10 most beautiful beaches in the south of France

10 most beautiful beaches in the south of France

Famed by Brigitte Bardot, the Cote d’Azur is still considered the ideal destination for a luxurious getaway. Here you can stroll leisurely along the ideal coastline, view cozy coves, ride catamarans and spend time in coastal clubs. However, the Côte d’Azur has one clear drawback – it is too popular among tourists. We suggest that you drive a little further away from popular destinations such as La Croisette and Pampelonne Beach to ensure that the south of France has not lost its natural splendor. Here are 10 most beautiful beaches in the south of France.

Calanque D’an Vaud, Cassis

Calanque D’an Vaud is hidden among limestone cliffs that color the sea turquoise. You should come here for the whole day. The beach can be reached by land. The walk will not be short – 1 hour 40 minutes on foot. However, that shouldn’t stop you. When you reach your destination, you will understand why you started the whole journey. This is by far the most beautiful corner of the entire coast. If you want to get to the beach by water, then you should rent a kayak in the town of Cassi. The journey will take no more than an hour, but the impressions will last for a long time.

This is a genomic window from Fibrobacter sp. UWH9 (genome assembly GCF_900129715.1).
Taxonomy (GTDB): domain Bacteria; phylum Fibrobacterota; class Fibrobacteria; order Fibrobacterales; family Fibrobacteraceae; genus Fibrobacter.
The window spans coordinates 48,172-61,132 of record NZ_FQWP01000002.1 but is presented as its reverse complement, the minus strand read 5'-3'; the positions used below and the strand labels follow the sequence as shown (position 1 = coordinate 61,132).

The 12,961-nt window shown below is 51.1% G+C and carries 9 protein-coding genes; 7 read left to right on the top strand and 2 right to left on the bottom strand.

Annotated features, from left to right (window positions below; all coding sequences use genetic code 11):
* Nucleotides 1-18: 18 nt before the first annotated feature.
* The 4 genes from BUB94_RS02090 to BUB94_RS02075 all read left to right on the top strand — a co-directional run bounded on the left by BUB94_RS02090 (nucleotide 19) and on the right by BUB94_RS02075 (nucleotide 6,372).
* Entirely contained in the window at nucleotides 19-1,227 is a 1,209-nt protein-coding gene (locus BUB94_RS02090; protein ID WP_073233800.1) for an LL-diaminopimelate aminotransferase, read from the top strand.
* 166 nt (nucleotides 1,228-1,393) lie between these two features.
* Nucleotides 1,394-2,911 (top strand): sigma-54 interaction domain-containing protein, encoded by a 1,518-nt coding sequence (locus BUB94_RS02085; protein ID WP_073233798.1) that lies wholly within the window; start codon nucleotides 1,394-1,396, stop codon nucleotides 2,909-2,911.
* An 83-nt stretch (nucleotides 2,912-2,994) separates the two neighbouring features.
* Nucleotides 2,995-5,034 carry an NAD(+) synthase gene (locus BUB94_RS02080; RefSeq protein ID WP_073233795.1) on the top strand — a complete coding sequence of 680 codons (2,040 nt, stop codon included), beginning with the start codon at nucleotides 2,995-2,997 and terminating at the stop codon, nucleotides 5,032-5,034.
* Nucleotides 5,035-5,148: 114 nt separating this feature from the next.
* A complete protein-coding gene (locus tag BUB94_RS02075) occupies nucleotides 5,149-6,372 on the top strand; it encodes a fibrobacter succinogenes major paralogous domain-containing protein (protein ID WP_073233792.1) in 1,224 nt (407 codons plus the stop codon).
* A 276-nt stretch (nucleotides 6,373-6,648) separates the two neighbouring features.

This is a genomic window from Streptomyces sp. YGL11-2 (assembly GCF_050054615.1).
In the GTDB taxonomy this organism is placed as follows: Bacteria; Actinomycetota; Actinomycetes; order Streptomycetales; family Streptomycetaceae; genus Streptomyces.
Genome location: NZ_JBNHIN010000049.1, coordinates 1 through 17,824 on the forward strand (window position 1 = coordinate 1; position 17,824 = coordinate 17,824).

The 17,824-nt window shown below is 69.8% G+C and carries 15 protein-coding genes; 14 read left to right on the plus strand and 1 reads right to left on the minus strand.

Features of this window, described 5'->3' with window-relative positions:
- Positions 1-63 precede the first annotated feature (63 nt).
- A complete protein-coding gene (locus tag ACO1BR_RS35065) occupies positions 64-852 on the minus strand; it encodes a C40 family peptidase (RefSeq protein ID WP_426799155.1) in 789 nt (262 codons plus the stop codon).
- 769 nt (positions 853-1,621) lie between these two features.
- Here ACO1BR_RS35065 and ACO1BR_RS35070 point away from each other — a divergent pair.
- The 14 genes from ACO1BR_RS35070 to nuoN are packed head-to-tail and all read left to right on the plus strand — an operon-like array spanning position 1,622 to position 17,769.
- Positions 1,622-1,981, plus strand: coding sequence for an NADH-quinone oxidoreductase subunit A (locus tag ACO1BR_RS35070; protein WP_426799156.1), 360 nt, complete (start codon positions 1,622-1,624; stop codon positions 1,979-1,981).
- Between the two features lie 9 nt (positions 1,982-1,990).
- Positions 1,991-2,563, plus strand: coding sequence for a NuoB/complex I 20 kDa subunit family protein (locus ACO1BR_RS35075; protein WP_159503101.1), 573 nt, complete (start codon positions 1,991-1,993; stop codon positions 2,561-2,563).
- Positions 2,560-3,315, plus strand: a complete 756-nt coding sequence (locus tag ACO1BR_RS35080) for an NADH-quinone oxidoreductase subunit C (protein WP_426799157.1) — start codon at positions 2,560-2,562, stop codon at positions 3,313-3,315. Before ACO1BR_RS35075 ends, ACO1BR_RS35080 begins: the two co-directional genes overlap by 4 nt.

How to get there: Walk 1.5 hours from Cassi town along the Calanque de Port-Miou, or rent a boat or kayak from the port of Cassie.

La Paloma beach, Saint-Jean-Cap-Ferrat

Named after Picasso’s daughter, this tiny cove is a pebbled paradise centered on a legendary restaurant. Rent a sun lounger for access to changing rooms as well as fresh seafood. Anyone can go kayaking or snorkelling. First-class yachts skirted the coastline and their owners enjoy stunning views of the Eze coastline and the Monaco cliff.

How to get there: Most come by boat, but if you are traveling by land, this beach is within walking distance of Saint-Jean-Cap-Ferrat harbor.

Plage de Sylvabelle, La Croix-Valmer

You can only descend to the white sands of the Silvabel coast by overcoming steep rocky steps. This means that even during the high season, there will be few people on this beach. Fine and golden sand, clear sea are natural components of almost any beach on our list, but what distinguishes Silvabel is the absence of any infrastructure: no bars, no cars, no music. So make sure you have your lunch in advance, and don’t forget to bring a book and a towel with you.

How to get there: Drive to the roundabout next to Chez Dada Pizzeria or to the terminus of the bus from the village, then head straight down the dirt road towards the sea.

Plage de Polity, Port Vendres

In this part of the bay, there is not a hint of the endless sandy beaches of the nearby town of Argeles-sur-Mer and its inhabitants. However, this coast fascinates with a rich variety of underwater inhabitants, who are carefully guarded by rescuers and guards. It is a good choice for diving enthusiasts.

How to get there: Park next to Bernardi Beach (arrive early if you are off-season to get a seat) and walk to Cape Bear. There is an alternative – a local bus that stops right at the coastline.

Le Rayol Canadel beach

An ideal place for a family vacation. Every evening, a magical view of Cape Negre, which belongs to Carla Bruni, opens from the shore. You have two options: firstly, sunbathe on a rented sun lounger, and secondly, spread your own towel to minimize costs.